Jake is a bit of a red herring, although there’s no denying that his abusive behavior indirectly caused Connie’s death. It’s frustrating to see him shrug it off and know he’s going to get away with it, but Horatio goes way too far at the end of the episode. After Jake is released, a uniformed officer wrestles him into a room alone with Horatio. Horatio tells Jake he should be going to prison for murder, but Jake points out that they caught their murderer. Horatio mentions the broken rib he caused in the past, which contributed to her death, but he claims she fell off his bike. When Jake says he wants a lawyer, Horatio remarks that it will take a while for one to arrive. In the meantime, he locks the door and closes the blinds.
I know Horatio is a bit of a comic book hero, where the rules are more fluid and laws can be bent by the Good Guys, but I have a hard time suspending my disbelief when Horatio is able to physically attack people, even horrible people, without repercussions. Two examples that immediately come to mind are the man in “To Kill A Predator” who was planning to molest a teenage girl, and the rapist in “On the Hook”, whom Horatio threw through a window. Both men were very clearly in the Bad Guys category, yet Horatio chose to attack them rather than simply arrest them and let the system take care of the rest. It isn’t realistic, but it may be a form of wish fulfillment for some viewers; it can be gratifying to see Horatio bend the rules and fight back against sexual predators, rapists and men who abuse women.
Walter and Ryan are always a fun duo, and this week they get several great scenes while investigating the roller derby death. Walter knows all about the derby, but Ryan is skeptical—until he sees the girls on the track, at which point he announces that it is the “sexiest, scariest thing I’ve ever seen.” Walter is amused, but he did try to tell him how hardcore these women are! As they’re watching, a fight breaks out, and they wade in to attempt to break it up. It seems silly, given that they are outnumbered, but I do feel bad for Ryan getting punched in the face. Later in the episode, he collects the elbow pads of the woman who hit him. She apologizes (although she doesn’t sound terribly sincere), and he tells her she has a nice cross. She knows this, of course, so his compliment is unnecessary.
Ryan has another amusing scene with a derby girl when he talks to Olivia Adler, aka Miami Spice, about her fight with Connie prior to her death. He’s a bit confused about derby names, and she compares them to the names used by professional wrestlers—but the derby girls aren’t faking it. He suggests that she was angry enough to go after Connie and attack her, but Olivia insists she was stuck in the “Sin Bin” during the time of the murder. When she skates away, she lifts up her skirt and smacks herself on the butt. Ryan calls out, “That’s not professional”, and Jonathan Togo’s delivery earns a laugh—as does his “not bad” a moment later.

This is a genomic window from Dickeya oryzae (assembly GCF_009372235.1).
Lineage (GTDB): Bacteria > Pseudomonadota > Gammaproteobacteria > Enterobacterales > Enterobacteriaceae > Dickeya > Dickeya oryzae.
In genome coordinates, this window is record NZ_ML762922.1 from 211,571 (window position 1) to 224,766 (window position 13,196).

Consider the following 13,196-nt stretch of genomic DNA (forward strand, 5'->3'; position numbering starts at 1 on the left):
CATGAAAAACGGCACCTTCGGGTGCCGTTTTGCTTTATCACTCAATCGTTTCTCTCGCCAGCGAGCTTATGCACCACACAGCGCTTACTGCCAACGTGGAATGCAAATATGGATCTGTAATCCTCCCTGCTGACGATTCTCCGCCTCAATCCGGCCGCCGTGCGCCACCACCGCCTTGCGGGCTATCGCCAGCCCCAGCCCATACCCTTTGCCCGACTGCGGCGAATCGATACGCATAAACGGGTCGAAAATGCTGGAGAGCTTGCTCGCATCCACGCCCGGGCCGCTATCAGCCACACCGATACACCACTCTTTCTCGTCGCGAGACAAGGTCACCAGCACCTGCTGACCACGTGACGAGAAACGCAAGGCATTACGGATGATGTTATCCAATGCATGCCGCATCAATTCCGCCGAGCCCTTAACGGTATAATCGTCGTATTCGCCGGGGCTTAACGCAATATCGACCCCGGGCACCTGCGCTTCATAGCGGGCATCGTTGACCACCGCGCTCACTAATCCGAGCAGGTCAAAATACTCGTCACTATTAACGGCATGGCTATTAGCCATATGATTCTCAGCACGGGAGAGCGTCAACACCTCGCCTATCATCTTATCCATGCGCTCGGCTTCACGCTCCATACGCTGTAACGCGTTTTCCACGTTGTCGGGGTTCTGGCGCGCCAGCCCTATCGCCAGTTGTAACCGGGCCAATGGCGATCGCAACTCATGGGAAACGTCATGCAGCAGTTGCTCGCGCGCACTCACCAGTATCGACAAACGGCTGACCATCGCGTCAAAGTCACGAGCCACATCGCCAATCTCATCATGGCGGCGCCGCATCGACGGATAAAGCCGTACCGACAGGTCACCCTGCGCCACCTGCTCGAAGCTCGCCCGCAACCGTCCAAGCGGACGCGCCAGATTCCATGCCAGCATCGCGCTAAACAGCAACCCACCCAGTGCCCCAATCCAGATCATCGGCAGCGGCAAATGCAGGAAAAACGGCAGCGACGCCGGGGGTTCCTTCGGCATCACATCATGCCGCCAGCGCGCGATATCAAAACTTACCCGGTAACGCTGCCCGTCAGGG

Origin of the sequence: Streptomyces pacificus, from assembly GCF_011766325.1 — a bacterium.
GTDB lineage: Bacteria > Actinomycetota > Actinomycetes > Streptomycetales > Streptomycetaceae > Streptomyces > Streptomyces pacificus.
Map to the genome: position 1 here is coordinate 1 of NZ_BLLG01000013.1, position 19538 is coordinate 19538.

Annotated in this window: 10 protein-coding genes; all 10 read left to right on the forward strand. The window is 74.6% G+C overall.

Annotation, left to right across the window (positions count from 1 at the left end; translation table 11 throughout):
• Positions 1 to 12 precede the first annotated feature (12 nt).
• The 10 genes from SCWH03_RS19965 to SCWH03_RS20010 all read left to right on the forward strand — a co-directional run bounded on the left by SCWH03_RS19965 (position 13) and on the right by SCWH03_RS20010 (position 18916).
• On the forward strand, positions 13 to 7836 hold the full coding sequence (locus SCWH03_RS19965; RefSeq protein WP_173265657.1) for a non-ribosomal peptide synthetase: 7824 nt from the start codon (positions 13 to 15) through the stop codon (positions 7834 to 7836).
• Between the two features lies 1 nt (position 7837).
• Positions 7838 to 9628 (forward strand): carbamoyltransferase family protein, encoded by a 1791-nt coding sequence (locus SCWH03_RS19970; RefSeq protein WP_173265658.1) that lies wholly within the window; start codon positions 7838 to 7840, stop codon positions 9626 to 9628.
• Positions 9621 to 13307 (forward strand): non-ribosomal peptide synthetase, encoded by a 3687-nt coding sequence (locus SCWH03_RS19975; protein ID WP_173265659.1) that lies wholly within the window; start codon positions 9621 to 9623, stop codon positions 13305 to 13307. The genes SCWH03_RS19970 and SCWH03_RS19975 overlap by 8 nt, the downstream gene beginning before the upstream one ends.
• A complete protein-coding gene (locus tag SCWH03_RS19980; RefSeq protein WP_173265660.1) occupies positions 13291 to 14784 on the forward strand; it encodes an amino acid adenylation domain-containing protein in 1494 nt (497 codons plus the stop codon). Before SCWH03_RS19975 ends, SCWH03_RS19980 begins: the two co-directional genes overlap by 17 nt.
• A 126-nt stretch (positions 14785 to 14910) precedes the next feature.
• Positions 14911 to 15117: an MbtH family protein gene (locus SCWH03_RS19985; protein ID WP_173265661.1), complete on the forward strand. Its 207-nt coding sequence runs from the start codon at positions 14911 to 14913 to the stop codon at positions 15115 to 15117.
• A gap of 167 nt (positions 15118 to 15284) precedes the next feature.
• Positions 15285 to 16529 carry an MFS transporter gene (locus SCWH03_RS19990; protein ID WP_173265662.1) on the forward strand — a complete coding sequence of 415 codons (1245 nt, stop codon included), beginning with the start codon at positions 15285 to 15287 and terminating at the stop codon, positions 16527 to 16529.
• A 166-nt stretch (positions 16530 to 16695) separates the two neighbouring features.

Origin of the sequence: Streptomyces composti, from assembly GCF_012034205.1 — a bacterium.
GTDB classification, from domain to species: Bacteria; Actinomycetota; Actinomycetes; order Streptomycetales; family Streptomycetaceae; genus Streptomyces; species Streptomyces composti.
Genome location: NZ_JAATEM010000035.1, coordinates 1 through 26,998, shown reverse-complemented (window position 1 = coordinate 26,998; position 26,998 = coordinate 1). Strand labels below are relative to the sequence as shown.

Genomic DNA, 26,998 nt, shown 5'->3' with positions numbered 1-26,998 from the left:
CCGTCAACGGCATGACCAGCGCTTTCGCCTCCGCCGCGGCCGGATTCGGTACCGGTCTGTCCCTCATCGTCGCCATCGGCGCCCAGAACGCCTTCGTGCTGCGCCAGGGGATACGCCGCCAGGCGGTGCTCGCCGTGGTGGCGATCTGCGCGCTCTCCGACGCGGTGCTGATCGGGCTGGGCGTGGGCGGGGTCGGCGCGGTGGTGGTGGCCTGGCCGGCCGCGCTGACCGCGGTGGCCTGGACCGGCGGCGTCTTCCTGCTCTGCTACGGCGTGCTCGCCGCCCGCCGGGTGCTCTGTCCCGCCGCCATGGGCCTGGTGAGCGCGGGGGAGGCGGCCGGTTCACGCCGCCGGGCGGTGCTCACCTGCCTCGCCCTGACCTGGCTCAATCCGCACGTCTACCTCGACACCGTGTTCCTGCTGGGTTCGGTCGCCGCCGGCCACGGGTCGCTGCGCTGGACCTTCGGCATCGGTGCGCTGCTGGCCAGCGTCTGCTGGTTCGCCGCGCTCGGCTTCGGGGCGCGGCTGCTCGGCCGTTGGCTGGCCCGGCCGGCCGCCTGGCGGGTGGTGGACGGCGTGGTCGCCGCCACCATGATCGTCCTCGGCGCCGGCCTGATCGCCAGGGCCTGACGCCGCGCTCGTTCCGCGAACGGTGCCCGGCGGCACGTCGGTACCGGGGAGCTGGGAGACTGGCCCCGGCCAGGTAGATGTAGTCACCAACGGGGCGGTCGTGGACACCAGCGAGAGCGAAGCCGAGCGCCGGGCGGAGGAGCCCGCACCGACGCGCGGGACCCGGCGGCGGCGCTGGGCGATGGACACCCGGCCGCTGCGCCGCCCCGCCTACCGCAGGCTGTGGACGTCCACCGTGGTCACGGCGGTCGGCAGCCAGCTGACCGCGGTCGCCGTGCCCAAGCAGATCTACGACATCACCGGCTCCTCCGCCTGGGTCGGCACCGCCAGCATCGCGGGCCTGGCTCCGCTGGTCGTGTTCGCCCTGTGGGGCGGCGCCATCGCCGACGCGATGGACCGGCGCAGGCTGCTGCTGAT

Dave Benton, like Ryan, is also surprised by the ferocity of roller derby when he sees the footage from the bout. Walter, Ryan and Dave are great together, and I love their exchange as they’re watching the game. When Ryan confirms that Olivia was in the Sin Bin when Connie was attacked, Dave asks what that is. Ryan’s response? “Don’t ask.” Oh Ryan, don’t try to make it sound more dramatic than it is. Who knows what Dave might think!
The mouthguard scene has a very old-school CSI vibe. The camera zooms toward a set of teeth as they bite into the soft mouthguard material, and it’s exactly the sort of thing that reminds me of the earlier seasons of CSI: Crime Scene Investigation. There’s just something very interesting about looking at someone’s teeth from the back or side. I remember mouth close-ups in season one’s “The Strip Strangler” as well as season two’s “The Hunger Artist”, just to name two off the top of my head. Miami has also done a close-up shot of someone’s mouth, during season one’s “Slaughterhouse”. There may be more examples, but those are the ones that immediately come to mind.
The scene with Natalia and lab tech Sara Clark is great. Desiree Hall previously appeared in season eight’s “Hostile Takeover”, but she hasn’t been back since “Wheels Up”. It’s a shame because she and Eva La Rue play off each other very well, and it’s fun to watch them try out the elbow pads and attempt to recreate the necessary pressure to replicate the injury that killed Connie. Unfortunately, they don’t have the strength to do it, and Eric wanders in to offer his services. There’s a bit of good-natured teasing about him thinking he’s stronger than them, but Eric points out that “force equals mass times acceleration”, and he’s got more mass to throw around. He’s able to replicate the conditions necessary to break the victim’s rib, and he suggests they’re looking for a male killer. Natalia and Sara disagree, however. Some of these derby girls are really tough, and they could be looking for a very strong woman. It’s a really fun demonstration, and I’d love to see Hall come back to reprise her role in season ten so she can interact with the team again.
See also: “Wheels Up” episode guide